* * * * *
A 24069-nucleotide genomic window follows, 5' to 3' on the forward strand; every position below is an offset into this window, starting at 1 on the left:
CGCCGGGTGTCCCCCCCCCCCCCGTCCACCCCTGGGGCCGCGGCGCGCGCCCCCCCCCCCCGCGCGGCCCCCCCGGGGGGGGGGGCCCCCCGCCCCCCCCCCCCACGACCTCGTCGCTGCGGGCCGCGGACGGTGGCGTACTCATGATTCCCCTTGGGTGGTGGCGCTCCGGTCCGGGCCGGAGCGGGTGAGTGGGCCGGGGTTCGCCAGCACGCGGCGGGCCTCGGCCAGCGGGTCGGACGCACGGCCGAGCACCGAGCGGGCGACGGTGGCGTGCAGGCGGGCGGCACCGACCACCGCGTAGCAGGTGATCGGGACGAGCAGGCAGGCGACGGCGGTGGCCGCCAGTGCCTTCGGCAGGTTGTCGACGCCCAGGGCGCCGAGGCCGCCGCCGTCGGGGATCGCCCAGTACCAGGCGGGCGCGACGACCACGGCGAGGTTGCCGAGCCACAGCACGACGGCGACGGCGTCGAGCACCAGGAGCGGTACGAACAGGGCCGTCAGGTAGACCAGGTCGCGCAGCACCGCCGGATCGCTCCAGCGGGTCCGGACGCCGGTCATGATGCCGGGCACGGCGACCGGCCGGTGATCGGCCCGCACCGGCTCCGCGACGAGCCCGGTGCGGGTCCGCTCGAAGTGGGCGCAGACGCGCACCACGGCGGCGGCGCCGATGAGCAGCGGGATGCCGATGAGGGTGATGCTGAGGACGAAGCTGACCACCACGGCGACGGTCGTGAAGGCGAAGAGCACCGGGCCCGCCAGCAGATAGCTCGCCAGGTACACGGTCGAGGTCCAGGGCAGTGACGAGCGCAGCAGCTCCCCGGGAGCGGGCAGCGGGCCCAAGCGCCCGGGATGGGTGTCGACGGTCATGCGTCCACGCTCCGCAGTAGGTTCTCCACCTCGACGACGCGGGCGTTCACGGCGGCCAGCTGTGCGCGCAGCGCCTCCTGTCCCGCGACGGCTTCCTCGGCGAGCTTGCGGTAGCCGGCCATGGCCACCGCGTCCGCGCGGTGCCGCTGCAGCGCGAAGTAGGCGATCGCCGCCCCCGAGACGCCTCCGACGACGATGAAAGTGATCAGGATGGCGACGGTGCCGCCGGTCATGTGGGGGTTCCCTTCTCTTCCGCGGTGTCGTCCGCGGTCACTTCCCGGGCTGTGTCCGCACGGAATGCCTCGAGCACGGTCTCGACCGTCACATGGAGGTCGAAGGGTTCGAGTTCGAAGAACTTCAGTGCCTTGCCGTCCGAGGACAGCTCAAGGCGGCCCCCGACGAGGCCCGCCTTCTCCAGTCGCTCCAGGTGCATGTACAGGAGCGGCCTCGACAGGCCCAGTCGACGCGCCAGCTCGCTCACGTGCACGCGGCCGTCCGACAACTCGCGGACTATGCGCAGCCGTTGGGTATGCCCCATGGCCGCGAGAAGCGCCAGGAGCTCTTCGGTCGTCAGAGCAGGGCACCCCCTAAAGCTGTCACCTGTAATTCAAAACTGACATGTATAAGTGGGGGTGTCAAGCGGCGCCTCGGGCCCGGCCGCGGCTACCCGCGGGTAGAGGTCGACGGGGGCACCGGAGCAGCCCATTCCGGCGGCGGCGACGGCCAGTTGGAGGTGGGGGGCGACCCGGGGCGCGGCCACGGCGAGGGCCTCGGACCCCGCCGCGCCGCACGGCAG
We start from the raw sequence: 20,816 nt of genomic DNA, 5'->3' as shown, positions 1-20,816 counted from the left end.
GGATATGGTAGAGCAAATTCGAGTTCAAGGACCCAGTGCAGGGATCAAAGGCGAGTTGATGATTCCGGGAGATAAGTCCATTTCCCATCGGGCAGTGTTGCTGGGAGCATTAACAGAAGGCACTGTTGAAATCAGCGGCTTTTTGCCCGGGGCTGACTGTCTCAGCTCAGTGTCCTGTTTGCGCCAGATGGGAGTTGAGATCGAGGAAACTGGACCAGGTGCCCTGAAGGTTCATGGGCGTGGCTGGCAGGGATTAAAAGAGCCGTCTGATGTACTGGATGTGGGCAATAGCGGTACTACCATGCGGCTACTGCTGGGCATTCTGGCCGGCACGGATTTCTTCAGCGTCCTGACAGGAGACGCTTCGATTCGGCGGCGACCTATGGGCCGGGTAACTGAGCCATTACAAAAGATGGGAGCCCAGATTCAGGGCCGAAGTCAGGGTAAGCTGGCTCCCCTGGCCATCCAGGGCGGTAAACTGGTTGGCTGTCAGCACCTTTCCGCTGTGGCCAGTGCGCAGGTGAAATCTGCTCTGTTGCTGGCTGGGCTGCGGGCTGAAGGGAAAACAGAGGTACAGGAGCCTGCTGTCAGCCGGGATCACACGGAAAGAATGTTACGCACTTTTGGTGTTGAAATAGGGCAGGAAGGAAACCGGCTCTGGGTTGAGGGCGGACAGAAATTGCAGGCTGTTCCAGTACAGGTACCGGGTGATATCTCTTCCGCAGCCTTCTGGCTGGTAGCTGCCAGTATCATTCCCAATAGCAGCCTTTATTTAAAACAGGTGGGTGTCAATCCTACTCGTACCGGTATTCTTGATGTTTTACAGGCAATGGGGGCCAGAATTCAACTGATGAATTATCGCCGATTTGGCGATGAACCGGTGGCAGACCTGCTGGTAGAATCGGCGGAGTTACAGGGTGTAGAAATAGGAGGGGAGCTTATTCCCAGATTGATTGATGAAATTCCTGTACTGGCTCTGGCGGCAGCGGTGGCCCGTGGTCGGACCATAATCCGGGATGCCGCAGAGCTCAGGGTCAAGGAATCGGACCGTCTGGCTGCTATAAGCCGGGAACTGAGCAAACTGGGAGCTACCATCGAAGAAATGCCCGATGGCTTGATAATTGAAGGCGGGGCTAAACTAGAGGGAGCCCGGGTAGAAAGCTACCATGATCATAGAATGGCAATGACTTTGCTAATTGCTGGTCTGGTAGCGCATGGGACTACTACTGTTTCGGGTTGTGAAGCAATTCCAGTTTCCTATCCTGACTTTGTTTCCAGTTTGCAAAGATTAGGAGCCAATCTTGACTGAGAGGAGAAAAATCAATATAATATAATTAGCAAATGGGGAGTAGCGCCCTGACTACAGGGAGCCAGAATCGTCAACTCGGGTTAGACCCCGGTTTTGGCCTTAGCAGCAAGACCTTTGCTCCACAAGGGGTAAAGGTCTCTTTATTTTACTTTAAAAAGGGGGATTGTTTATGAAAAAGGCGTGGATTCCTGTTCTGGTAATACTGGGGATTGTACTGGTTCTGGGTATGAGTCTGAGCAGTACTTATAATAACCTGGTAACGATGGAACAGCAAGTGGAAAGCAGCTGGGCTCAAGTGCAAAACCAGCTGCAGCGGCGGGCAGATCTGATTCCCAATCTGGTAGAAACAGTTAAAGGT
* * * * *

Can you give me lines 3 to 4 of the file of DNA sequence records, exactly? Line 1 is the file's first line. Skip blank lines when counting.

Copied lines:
We start from the raw sequence: 20,816 nt of genomic DNA, 5'->3' as shown, positions 1-20,816 counted from the left end.
GGATATGGTAGAGCAAATTCGAGTTCAAGGACCCAGTGCAGGGATCAAAGGCGAGTTGATGATTCCGGGAGATAAGTCCATTTCCCATCGGGCAGTGTTGCTGGGAGCATTAACAGAAGGCACTGTTGAAATCAGCGGCTTTTTGCCCGGGGCTGACTGTCTCAGCTCAGTGTCCTGTTTGCGCCAGATGGGAGTTGAGATCGAGGAAACTGGACCAGGTGCCCTGAAGGTTCATGGGCGTGGCTGGCAGGGATTAAAAGAGCCGTCTGATGTACTGGATGTGGGCAATAGCGGTACTACCATGCGGCTACTGCTGGGCATTCTGGCCGGCACGGATTTCTTCAGCGTCCTGACAGGAGACGCTTCGATTCGGCGGCGACCTATGGGCCGGGTAACTGAGCCATTACAAAAGATGGGAGCCCAGATTCAGGGCCGAAGTCAGGGTAAGCTGGCTCCCCTGGCCATCCAGGGCGGTAAACTGGTTGGCTGTCAGCACCTTTCCGCTGTGGCCAGTGCGCAGGTGAAATCTGCTCTGTTGCTGGCTGGGCTGCGGGCTGAAGGGAAAACAGAGGTACAGGAGCCTGCTGTCAGCCGGGATCACACGGAAAGAATGTTACGCACTTTTGGTGTTGAAATAGGGCAGGAAGGAAACCGGCTCTGGGTTGAGGGCGGACAGAAATTGCAGGCTGTTCCAGTACAGGTACCGGGTGATATCTCTTCCGCAGCCTTCTGGCTGGTAGCTGCCAGTATCATTCCCAATAGCAGCCTTTATTTAAAACAGGTGGGTGTCAATCCTACTCGTACCGGTATTCTTGATGTTTTACAGGCAATGGGGGCCAGAATTCAACTGATGAATTATCGCCGATTTGGCGATGAACCGGTGGCAGACCTGCTGGTAGAATCGGCGGAGTTACAGGGTGTAGAAATAGGAGGGGAGCTTATTCCCAGATTGATTGATGAAATTCCTGTACTGGCTCTGGCGGCAGCGGTGGCCCGTGGTCGGACCATAATCCGGGATGCCGCAGAGCTCAGGGTCAAGGAATCGGACCGTCTGGCTGCTATAAGCCGGGAACTGAGCAAACTGGGAGCTACCATCGAAGAAATGCCCGATGGCTTGATAATTGAAGGCGGGGCTAAACTAGAGGGAGCCCGGGTAGAAAGCTACCATGATCATAGAATGGCAATGACTTTGCTAATTGCTGGTCTGGTAGCGCATGGGACTACTACTGTTTCGGGTTGTGAAGCAATTCCAGTTTCCTATCCTGACTTTGTTTCCAGTTTGCAAAGATTAGGAGCCAATCTTGACTGAGAGGAGAAAAATCAATATAATATAATTAGCAAATGGGGAGTAGCGCCCTGACTACAGGGAGCCAGAATCGTCAACTCGGGTTAGACCCCGGTTTTGGCCTTAGCAGCAAGACCTTTGCTCCACAAGGGGTAAAGGTCTCTTTATTTTACTTTAAAAAGGGGGATTGTTTATGAAAAAGGCGTGGATTCCTGTTCTGGTAATACTGGGGATTGTACTGGTTCTGGGTATGAGTCTGAGCAGTACTTATAATAACCTGGTAACGATGGAACAGCAAGTGGAAAGCAGCTGGGCTCAAGTGCAAAACCAGCTGCAGCGGCGGGCAGATCTGATTCCCAATCTGGTAGAAACAGTTAAAGGT